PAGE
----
Writer: Jeremy Saulnier
Cast: Anton Yelchin, Imogen Poots, Patrick Stewart, Alia Shawkat, Macon Blair
Running time: 94mins
The lowdown: If you go down to these woods today you’re in for a very, very nasty surprise. Jeremy Saulnier follows the shattering Blue Ruin with a first class exercise in teeth-grinding suspense. A touring punk band sees something they shouldn’t when playing a remote white power bar and lock themselves in the artists’ “green room”. Outside some of the scariest people on earth are determined they’re not going to get away, with Patrick Stewart providing a masterclass in soft-spoken malevolence as the neo-Nazi ringleader. Anton Yelchin and Imogen Poots (who appropriately starred together in the remake of Fright Night) are on top form as part of the group trapped in the room with no windows and one way out.
The full verdict: Blue Ruin was Death Wish played with unvarnished logic. Green Room sees writer/director Saulnier going slightly more mainstream in that the goodies and baddies here are clearly delineated.
The baddies sport shaven heads and Nazi insignia on their bomber jackets, brandish a variety of weapons and clearly are no strangers to dispensing pain.
The goodies are the one’s looking terrified.
Saulnier efficiently sets up the dynamic of the band, showing them eking out a living playing shitty venues, living in their van and jacking gas. Small wonder they accept the white power gig and its $350 payday. Even if their choice of opening song, The Dead Kennedy’s Nazi Punks Fuck Off, does little to ingratiate them.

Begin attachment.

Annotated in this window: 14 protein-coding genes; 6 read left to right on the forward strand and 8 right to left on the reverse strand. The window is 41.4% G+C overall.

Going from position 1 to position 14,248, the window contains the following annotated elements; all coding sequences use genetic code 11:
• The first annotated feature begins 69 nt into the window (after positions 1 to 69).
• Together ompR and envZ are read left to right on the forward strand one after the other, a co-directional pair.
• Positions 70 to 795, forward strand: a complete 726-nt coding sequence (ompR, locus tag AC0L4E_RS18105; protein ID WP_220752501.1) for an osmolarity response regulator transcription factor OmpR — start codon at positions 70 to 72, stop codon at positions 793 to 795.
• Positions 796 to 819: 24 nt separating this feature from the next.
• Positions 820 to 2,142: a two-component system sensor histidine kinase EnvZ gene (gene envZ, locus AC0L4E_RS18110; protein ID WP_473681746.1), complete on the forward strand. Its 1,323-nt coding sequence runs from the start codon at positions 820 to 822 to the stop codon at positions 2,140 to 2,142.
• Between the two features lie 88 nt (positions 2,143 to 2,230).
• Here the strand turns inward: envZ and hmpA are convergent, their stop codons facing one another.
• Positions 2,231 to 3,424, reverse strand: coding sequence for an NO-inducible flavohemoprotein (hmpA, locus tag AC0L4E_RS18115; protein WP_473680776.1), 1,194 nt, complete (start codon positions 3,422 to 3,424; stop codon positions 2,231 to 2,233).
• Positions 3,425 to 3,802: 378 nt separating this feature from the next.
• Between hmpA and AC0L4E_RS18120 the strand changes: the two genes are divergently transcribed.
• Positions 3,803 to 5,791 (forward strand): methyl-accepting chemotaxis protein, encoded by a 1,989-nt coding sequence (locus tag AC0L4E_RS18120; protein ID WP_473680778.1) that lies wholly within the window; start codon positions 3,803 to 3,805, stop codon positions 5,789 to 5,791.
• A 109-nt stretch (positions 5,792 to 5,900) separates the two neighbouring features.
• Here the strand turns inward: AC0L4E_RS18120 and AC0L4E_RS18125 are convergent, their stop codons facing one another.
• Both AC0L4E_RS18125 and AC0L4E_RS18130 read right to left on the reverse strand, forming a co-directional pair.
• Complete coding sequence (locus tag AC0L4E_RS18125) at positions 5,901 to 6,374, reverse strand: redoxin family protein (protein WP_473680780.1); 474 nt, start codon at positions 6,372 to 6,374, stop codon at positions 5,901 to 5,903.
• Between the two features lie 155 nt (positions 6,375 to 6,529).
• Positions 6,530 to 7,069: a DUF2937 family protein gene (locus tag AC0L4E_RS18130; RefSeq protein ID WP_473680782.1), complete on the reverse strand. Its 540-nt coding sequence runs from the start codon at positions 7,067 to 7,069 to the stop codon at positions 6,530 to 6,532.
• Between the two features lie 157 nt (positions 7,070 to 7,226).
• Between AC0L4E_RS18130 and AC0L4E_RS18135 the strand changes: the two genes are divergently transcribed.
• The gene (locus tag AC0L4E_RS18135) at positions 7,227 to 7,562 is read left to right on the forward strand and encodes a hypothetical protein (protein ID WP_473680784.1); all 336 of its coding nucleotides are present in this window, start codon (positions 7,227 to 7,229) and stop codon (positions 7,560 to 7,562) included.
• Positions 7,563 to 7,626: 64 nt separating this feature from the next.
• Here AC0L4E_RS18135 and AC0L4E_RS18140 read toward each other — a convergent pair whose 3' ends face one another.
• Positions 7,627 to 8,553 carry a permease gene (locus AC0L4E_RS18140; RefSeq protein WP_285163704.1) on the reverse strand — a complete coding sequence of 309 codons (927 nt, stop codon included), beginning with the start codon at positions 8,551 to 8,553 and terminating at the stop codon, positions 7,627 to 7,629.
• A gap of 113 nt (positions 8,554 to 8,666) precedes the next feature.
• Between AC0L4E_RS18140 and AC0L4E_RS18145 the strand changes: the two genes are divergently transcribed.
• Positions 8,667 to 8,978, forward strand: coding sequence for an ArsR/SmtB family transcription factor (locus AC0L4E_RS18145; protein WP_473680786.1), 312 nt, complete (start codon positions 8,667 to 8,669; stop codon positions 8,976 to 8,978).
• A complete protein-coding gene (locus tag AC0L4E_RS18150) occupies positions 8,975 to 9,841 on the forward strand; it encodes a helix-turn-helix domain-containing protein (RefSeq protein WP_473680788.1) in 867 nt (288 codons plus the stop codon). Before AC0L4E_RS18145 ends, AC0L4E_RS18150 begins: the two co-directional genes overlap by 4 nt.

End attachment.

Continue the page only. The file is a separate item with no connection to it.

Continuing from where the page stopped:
After this set up and the shock reveal, it’s American History X meets Night of the Living Dead as the kids hole themselves up in the room while a murderous mob gathers outside.
Guitarist Pat (Yelchin) is made spokesperson, trying to negotiate safe passage with the chillingly reasonable sounding owner Darcy (Stewart) and his lackey Gabe (Blue Ruin’s Blair).
But, nothing is reasonable on this night.
Inventive and surprising with its plot twists, character revelations and expert blending of horror and thriller genres, Green Room never eases up on the tension or slips into stupid mode to keep the story moving.
Character actions are believable on both sides of the door and scorched onto the screen by a cast of faces familiar and unfamiliar. Yelchin proves he should be leading more movies, while an initially unrecognisable Poots continues to go for great, interesting films more than fluff like Need for Speed.
Be warned though, it is best to bring a strong stomach. When violence erupts in Green Room it and its after-effects are uncompromising; not everybody makes it to the closing credits with their body still in one piece and there is no certainty to who will see sunrise.
This is compound country and a ton of research clearly influences the modes of dress and speech, the details such as Darcy’s “elite squad” sporting red laces in their bovver boots, the white power slogans threateningly adorning the club walls, and weapon dogs taught to attack in German.
Explosive, frightening and one of the year’s best thrillers.